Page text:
A diagnosis of childhood cancer comes with a host of physical, psychological and social repercussions; survivors of pediatric cancer will have baggage to deal with for the rest of their lives. Carole Provost, pivot nurse with the hematology-oncology outpatient clinic at CHU Ste-Justine, knows something about it.
Research into pediatric hemato-oncology has made promising progress in the last decade – today, 80% of children diagnosed with cancer are recovering from the ordeal. Still, one-third of survivors cope with serious long-term after-effects. This new reality led CHU Ste-Justine to establish a survivor care program to facilitate the transition of young patients into adulthood; without which they were being left to grapple with issues on their own.
Owing to donations collected during Tremblant’s 24h, Fondation Charles-Bruneau has been able to fund this long-term care program for the past five years. Since 2014, a pivot nurse with the hematology-oncology outpatient clinic at CHU Ste-Justine has devoted herself full-time to this vocation.
Carole Provost does follow-up with patients in order to prevent the possible complications of after-effects and reduce their impact on their future lives. “My job is to improve quality of life for survivors so that they can lead lives that are as productive as possible,” she notes. “These children often experience attention deficit problems and anxiety that can be detrimental later on in the job market; others suffer from infertility. I help them learn to live with these new conditions and reevaluate their life goals.”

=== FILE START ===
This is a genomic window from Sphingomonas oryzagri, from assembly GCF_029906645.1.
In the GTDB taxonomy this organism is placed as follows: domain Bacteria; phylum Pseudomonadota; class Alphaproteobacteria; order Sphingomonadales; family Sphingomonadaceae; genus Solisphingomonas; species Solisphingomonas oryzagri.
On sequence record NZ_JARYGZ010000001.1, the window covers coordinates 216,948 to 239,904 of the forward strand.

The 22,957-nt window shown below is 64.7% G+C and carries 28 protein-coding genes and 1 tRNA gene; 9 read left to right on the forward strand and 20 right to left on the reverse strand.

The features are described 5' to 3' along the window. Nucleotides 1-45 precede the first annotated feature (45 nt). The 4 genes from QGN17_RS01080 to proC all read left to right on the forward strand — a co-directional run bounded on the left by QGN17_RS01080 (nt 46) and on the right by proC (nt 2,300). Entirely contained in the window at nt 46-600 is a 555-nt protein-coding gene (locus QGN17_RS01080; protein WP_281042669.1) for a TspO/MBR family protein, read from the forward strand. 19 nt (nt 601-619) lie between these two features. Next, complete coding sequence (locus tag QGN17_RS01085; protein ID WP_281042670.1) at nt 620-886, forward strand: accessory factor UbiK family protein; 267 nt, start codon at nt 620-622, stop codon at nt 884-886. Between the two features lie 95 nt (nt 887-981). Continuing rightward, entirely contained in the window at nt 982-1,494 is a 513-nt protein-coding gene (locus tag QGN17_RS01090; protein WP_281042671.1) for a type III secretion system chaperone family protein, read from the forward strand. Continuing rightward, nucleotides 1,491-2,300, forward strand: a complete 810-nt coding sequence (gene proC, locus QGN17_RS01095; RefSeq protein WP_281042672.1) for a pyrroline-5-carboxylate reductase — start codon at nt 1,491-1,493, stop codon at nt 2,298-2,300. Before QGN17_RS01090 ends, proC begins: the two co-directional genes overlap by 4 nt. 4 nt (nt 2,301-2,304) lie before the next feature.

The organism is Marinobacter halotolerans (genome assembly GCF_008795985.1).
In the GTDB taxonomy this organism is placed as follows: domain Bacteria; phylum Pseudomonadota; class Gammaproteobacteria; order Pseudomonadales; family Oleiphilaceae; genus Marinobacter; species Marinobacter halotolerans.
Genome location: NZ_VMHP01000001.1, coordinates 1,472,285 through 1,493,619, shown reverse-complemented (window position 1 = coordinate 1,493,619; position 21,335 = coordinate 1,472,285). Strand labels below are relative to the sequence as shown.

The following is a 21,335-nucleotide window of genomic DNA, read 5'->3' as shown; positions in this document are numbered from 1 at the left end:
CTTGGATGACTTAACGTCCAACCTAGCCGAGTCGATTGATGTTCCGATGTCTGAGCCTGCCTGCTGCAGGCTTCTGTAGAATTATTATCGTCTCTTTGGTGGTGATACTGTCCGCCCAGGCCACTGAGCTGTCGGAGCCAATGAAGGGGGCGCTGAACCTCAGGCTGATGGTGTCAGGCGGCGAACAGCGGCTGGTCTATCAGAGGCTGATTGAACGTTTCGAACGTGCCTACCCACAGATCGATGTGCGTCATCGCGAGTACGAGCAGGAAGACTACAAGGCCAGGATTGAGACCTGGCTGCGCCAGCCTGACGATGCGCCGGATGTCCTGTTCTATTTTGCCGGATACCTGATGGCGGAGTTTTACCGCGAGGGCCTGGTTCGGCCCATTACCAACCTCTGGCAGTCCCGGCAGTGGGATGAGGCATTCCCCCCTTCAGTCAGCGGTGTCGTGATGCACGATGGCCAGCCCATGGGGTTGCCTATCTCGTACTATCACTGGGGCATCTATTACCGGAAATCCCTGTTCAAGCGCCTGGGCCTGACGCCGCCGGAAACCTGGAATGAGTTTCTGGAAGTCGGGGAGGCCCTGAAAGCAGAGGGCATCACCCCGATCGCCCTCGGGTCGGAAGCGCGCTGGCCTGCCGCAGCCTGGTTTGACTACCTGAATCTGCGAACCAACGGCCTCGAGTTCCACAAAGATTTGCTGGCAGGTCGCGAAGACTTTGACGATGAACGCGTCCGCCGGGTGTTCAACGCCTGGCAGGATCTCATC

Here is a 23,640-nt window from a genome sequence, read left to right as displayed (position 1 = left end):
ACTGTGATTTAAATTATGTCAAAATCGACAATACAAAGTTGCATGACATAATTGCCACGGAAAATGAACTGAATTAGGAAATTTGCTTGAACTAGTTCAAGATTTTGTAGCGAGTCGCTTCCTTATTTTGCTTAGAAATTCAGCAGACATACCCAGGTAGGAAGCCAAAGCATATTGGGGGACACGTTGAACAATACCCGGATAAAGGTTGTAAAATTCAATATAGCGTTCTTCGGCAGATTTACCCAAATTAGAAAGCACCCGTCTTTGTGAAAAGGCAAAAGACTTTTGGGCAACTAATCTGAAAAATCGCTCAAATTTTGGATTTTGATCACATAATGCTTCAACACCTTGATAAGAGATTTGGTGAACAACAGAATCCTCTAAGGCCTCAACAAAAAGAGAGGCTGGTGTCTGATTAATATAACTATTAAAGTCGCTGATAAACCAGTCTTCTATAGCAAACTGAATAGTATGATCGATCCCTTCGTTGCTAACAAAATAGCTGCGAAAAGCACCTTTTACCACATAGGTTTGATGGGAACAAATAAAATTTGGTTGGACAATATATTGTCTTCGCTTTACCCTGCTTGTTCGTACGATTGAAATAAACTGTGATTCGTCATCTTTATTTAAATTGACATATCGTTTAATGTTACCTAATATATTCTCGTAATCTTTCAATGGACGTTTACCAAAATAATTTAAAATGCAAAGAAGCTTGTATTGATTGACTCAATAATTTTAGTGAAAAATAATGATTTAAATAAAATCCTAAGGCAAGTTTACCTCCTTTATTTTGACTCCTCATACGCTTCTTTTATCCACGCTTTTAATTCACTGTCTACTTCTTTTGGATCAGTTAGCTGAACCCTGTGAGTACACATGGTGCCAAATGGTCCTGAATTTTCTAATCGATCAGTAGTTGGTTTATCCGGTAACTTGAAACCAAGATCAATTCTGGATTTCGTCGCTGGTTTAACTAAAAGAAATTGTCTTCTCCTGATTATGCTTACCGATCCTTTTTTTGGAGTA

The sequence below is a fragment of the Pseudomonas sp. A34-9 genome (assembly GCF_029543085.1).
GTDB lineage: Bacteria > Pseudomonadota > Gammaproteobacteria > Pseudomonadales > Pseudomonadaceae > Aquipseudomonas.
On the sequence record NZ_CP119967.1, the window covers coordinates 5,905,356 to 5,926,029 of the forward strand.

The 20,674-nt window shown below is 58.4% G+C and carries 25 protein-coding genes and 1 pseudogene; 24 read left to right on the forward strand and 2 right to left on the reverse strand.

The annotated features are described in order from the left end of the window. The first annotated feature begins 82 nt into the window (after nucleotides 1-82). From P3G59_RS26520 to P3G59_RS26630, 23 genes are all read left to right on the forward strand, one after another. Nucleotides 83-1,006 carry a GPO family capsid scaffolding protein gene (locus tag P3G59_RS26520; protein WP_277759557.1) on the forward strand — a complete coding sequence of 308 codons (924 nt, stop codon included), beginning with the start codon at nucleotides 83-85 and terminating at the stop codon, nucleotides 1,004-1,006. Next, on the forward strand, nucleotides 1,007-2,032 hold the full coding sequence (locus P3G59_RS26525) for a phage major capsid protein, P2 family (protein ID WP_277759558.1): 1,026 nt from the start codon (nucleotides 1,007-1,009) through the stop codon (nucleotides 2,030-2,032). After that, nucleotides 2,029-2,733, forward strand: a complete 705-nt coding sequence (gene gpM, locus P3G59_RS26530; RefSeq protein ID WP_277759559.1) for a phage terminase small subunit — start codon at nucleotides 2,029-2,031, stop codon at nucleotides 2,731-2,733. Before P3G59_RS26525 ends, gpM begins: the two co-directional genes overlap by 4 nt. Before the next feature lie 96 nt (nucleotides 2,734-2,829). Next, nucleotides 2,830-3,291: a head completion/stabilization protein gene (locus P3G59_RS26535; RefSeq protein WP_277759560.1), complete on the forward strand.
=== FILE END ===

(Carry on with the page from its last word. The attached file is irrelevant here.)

“Gabriel was diagnosed with acute lymphoblastic leukemia at the age of four, and had a relapse three years later. Today, at 16, he is in remission and doing well, but the chemo treatments continue to wreak havoc. He has early cataracts and scoliosis, and he may be sterile, though he hopes to become a father some day. Long-term follow-up is important for my son. It reassures us that he can handle the transition to adulthood.” – Annie, Gabriel’s mom
The pivot nurse’s long-term care role is also to help patients become autonomous and navigate the care and services available to them. More often than not, young survivors don’t know the contents of their own medical records, as parents tend to take that responsibility. “When I meet with them, I ask about their cancer, their medication, and the clinical exams they need to undergo in order to take charge of their health. I teach them how make their own appointments with their physician,” says Provost.
Community engagement in Tremblant’s 24h has given 450 youngsters in remission from a childhood cancer a place where they can talk freely about their changed circumstances and find a receptive ear. As a participant, you are giving them a springboard into adulthood!